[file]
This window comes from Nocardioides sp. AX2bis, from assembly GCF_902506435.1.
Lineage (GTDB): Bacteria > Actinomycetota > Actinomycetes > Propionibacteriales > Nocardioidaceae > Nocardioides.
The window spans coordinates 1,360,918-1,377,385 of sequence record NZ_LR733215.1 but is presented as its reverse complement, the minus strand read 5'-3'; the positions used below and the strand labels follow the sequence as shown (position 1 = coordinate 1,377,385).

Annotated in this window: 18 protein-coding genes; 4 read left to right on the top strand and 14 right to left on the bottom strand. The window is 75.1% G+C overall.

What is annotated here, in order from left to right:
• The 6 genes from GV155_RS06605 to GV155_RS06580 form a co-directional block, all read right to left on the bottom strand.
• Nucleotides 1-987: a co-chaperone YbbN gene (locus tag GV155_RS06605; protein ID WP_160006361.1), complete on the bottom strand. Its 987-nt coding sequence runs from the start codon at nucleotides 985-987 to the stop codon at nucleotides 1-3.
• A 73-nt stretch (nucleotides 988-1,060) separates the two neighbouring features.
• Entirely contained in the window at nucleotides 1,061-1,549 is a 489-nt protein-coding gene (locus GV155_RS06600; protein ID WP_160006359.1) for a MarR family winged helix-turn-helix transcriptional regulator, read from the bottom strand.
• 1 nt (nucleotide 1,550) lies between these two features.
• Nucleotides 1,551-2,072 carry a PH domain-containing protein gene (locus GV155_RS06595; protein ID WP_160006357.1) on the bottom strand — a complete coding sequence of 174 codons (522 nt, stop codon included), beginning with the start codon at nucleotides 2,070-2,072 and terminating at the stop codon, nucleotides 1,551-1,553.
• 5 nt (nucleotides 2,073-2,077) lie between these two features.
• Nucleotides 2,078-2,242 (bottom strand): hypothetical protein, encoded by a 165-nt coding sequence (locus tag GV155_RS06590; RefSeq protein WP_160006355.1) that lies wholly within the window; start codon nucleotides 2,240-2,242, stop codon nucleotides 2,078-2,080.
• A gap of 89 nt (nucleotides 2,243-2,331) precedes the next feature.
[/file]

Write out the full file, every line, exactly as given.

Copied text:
This window comes from Nocardioides sp. AX2bis, from assembly GCF_902506435.1.
Lineage (GTDB): Bacteria > Actinomycetota > Actinomycetes > Propionibacteriales > Nocardioidaceae > Nocardioides.
The window spans coordinates 1,360,918-1,377,385 of sequence record NZ_LR733215.1 but is presented as its reverse complement, the minus strand read 5'-3'; the positions used below and the strand labels follow the sequence as shown (position 1 = coordinate 1,377,385).

Annotated in this window: 18 protein-coding genes; 4 read left to right on the top strand and 14 right to left on the bottom strand. The window is 75.1% G+C overall.

What is annotated here, in order from left to right:
• The 6 genes from GV155_RS06605 to GV155_RS06580 form a co-directional block, all read right to left on the bottom strand.
• Nucleotides 1-987: a co-chaperone YbbN gene (locus tag GV155_RS06605; protein ID WP_160006361.1), complete on the bottom strand. Its 987-nt coding sequence runs from the start codon at nucleotides 985-987 to the stop codon at nucleotides 1-3.
• A 73-nt stretch (nucleotides 988-1,060) separates the two neighbouring features.
• Entirely contained in the window at nucleotides 1,061-1,549 is a 489-nt protein-coding gene (locus GV155_RS06600; protein ID WP_160006359.1) for a MarR family winged helix-turn-helix transcriptional regulator, read from the bottom strand.
• 1 nt (nucleotide 1,550) lies between these two features.
• Nucleotides 1,551-2,072 carry a PH domain-containing protein gene (locus GV155_RS06595; protein ID WP_160006357.1) on the bottom strand — a complete coding sequence of 174 codons (522 nt, stop codon included), beginning with the start codon at nucleotides 2,070-2,072 and terminating at the stop codon, nucleotides 1,551-1,553.
• 5 nt (nucleotides 2,073-2,077) lie between these two features.
• Nucleotides 2,078-2,242 (bottom strand): hypothetical protein, encoded by a 165-nt coding sequence (locus tag GV155_RS06590; RefSeq protein WP_160006355.1) that lies wholly within the window; start codon nucleotides 2,240-2,242, stop codon nucleotides 2,078-2,080.
• A gap of 89 nt (nucleotides 2,243-2,331) precedes the next feature.